Review: ‘Squirm’

Squirm is an average shock meller about some rampaging sand worms in the Georgia sticks, claimed to be derived from an actual occurrence on September 29 1975. Some genuine creepy special effects are offset by clumsy and amateurish low-budget location production, yet there is an admirable earnestness to the effort.

Squirm is an average shock meller about some rampaging sand worms in the Georgia sticks, claimed to be derived from an actual occurrence on September 29 1975. Some genuine creepy special effects are offset by clumsy and amateurish low-budget location production, yet there is an admirable earnestness to the effort.

Story kicker is an electrical storm which downs power lines, with runaway juice charging the wet mud and driving out the 10-18-inch sand worms of the area. They are hungry and angry. They are also effective.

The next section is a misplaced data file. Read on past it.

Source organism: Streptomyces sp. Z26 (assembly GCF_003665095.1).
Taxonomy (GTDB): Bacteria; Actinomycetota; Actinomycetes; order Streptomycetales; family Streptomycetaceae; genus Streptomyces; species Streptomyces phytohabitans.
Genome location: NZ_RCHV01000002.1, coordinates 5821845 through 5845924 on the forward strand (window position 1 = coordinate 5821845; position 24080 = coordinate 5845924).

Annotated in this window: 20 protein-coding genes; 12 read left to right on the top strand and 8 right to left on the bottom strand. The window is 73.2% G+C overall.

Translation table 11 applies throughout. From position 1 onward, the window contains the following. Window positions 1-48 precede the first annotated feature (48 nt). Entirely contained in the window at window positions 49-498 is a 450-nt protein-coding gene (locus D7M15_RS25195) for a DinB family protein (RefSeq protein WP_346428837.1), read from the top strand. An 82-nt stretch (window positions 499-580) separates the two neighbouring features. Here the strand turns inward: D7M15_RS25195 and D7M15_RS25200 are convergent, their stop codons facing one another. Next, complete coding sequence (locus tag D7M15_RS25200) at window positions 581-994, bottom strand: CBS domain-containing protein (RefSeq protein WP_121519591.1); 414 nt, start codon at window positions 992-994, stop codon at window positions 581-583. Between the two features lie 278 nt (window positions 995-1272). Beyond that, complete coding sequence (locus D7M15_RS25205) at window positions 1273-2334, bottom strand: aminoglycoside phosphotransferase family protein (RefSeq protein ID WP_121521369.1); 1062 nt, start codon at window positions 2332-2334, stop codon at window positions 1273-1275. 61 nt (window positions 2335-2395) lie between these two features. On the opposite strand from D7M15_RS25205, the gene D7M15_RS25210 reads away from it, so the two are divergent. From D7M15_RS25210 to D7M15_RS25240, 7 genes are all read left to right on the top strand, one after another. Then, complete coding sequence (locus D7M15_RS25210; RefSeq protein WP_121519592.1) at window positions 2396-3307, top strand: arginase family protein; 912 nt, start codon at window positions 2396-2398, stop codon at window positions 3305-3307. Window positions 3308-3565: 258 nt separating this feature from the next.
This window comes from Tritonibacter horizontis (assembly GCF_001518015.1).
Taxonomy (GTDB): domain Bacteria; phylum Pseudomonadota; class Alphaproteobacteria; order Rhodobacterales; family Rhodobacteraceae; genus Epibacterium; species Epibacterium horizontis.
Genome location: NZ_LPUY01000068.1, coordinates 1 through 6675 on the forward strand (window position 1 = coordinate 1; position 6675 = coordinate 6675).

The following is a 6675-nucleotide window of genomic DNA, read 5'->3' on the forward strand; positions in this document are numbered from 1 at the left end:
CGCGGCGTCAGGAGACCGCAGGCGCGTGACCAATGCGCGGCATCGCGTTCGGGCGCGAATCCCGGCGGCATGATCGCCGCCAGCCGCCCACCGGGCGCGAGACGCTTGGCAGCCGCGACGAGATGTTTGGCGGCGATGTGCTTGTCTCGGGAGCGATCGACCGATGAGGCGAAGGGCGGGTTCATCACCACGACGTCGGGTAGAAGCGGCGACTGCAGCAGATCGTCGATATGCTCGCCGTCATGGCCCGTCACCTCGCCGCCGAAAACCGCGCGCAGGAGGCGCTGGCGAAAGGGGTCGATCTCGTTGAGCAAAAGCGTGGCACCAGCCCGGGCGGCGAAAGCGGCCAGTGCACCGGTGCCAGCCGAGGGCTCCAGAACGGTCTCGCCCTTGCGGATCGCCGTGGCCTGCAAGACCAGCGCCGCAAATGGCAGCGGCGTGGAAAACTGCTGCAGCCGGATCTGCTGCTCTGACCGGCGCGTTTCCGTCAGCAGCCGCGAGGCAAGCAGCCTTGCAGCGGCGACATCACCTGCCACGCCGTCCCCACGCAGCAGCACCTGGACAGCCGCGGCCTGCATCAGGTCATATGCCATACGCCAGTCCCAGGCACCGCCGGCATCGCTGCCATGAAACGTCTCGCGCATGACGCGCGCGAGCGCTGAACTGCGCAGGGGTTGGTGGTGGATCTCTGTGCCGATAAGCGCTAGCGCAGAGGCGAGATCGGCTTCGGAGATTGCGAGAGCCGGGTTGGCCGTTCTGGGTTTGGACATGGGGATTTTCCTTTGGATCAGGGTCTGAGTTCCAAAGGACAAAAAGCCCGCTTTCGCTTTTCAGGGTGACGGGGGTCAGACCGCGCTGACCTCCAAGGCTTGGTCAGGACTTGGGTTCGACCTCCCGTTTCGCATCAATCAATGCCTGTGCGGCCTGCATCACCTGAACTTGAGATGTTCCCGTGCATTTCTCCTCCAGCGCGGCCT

City slicker John Scardino visits local Patricia Pearcy, eldest daughter of widow Jean Sullivan. Sheriff Peter MacLean doesn’t believe in the worm plague, but becomes one of its victims.

Squirm

Production

American International. Director Jeff Lieberman; Producer George Manasse; Screenplay Jeff Lieberman; Camera Joseph Mangine; Editor Brian Smedley; Music Robert Prince; Art Director Henry Shrady

Crew

(Color) Available on VHS. Extract of a review from 1976. Running time: 93 MIN.

With

Don Scardino Patricia Pearcy R.A. Dow Jean Sullivan Peter MacLean Fran Higgins
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